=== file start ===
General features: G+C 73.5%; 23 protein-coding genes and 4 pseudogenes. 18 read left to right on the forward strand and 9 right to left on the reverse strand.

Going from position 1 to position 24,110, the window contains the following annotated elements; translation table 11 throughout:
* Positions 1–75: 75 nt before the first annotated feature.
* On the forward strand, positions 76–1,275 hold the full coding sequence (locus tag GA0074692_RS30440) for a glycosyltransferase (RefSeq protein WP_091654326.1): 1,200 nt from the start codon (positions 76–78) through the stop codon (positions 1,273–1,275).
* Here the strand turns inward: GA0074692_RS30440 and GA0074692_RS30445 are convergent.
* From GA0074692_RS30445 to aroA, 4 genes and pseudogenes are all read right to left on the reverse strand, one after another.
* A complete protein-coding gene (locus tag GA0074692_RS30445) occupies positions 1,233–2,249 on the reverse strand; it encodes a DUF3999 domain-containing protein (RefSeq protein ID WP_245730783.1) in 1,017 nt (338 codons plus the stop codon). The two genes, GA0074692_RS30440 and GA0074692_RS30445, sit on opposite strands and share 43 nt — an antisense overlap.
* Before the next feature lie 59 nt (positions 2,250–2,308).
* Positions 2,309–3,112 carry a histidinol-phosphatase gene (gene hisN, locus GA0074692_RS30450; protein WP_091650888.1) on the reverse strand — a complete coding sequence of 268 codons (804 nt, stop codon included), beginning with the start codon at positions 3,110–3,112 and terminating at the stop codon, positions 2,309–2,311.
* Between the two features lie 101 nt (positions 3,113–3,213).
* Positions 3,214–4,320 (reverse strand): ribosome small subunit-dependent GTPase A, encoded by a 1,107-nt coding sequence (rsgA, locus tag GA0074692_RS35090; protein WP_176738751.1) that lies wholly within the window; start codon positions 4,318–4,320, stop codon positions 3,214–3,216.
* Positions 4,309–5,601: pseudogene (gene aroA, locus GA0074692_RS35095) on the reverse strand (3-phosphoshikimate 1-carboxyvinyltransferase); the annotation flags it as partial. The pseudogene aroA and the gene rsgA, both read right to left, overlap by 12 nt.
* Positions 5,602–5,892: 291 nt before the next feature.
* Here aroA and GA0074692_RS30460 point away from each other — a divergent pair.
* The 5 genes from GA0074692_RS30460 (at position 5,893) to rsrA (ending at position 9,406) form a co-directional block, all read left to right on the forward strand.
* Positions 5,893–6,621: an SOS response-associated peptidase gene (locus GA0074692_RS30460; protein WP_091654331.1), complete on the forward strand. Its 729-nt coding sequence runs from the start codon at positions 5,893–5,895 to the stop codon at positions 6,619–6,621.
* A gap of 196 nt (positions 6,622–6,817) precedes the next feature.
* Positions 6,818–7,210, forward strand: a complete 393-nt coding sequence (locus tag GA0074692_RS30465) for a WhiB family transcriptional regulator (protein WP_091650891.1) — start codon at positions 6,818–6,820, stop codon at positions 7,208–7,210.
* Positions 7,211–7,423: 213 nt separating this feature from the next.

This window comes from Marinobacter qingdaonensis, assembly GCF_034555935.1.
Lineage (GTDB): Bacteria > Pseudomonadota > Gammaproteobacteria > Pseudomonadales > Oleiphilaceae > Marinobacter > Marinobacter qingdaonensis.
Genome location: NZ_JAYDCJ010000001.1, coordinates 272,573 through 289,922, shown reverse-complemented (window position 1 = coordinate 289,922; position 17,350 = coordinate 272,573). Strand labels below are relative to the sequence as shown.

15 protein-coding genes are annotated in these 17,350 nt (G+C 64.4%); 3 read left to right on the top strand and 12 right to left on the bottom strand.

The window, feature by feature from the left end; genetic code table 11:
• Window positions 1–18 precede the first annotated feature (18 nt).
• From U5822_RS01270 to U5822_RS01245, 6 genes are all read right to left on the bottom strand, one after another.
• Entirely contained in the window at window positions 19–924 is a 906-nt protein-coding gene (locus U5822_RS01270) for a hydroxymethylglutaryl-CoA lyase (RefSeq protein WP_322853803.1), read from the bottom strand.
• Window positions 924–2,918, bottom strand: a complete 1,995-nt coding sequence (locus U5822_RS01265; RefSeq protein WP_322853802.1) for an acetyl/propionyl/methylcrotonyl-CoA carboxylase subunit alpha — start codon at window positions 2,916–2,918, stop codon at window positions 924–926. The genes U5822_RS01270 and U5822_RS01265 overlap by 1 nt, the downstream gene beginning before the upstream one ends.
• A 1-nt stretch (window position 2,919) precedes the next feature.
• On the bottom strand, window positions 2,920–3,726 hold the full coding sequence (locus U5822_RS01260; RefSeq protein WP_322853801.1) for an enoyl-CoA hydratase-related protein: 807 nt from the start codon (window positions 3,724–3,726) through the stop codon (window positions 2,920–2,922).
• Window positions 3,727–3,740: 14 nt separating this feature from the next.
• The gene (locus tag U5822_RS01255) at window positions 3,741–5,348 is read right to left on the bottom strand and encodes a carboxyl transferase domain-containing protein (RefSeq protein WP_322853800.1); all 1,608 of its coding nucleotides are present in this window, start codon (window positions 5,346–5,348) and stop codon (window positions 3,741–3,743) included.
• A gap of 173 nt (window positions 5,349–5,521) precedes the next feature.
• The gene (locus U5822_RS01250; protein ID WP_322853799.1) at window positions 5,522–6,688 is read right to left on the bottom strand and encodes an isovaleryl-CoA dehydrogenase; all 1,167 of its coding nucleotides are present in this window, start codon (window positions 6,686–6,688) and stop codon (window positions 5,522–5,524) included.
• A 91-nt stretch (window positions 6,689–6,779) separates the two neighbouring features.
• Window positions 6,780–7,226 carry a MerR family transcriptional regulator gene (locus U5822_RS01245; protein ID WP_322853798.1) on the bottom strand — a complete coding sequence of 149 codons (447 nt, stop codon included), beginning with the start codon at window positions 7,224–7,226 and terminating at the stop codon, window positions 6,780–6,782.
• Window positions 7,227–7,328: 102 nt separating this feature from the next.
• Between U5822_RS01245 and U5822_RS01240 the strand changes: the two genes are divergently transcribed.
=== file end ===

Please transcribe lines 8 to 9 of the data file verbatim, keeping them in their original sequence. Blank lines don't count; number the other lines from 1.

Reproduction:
* Before the next feature lie 59 nt (positions 2,250–2,308).
* Positions 2,309–3,112 carry a histidinol-phosphatase gene (gene hisN, locus GA0074692_RS30450; protein WP_091650888.1) on the reverse strand — a complete coding sequence of 268 codons (804 nt, stop codon included), beginning with the start codon at positions 3,110–3,112 and terminating at the stop codon, positions 2,309–2,311.